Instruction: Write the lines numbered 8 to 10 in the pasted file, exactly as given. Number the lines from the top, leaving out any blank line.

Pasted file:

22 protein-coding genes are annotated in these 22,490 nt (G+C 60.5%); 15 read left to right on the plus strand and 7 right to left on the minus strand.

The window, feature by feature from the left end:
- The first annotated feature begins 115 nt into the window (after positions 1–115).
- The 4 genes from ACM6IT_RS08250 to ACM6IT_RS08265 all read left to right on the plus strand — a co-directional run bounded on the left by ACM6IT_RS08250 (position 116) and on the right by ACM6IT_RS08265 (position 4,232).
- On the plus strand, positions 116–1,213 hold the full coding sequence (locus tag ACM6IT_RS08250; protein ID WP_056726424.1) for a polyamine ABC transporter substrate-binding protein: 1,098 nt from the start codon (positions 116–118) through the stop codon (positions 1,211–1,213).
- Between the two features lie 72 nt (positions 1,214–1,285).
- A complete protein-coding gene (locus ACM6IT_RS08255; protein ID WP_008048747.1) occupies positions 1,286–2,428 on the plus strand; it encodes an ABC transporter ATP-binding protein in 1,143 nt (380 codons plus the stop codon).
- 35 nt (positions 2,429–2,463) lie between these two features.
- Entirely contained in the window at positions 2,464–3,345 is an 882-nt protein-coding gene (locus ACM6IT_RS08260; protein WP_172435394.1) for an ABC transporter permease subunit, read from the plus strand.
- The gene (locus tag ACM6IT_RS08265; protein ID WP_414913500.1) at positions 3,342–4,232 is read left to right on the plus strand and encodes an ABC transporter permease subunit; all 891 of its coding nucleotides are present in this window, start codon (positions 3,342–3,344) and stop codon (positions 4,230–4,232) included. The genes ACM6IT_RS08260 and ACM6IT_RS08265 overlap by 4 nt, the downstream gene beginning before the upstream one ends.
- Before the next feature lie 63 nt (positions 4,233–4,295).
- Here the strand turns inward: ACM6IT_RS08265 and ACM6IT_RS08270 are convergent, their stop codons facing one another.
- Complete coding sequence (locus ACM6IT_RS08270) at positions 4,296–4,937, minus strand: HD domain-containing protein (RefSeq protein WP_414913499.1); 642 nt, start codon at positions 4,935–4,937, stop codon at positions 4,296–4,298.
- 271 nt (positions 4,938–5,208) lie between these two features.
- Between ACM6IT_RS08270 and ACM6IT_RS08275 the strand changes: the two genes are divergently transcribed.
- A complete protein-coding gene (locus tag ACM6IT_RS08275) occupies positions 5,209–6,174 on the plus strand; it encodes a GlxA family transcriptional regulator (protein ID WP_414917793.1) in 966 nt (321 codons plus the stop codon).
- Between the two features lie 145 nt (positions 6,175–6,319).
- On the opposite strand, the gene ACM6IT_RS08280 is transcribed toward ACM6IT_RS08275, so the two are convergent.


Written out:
- 35 nt (positions 2,429–2,463) lie between these two features.
- Entirely contained in the window at positions 2,464–3,345 is an 882-nt protein-coding gene (locus ACM6IT_RS08260; protein WP_172435394.1) for an ABC transporter permease subunit, read from the plus strand.
- The gene (locus tag ACM6IT_RS08265; protein ID WP_414913500.1) at positions 3,342–4,232 is read left to right on the plus strand and encodes an ABC transporter permease subunit; all 891 of its coding nucleotides are present in this window, start codon (positions 3,342–3,344) and stop codon (positions 4,230–4,232) included. The genes ACM6IT_RS08260 and ACM6IT_RS08265 overlap by 4 nt, the downstream gene beginning before the upstream one ends.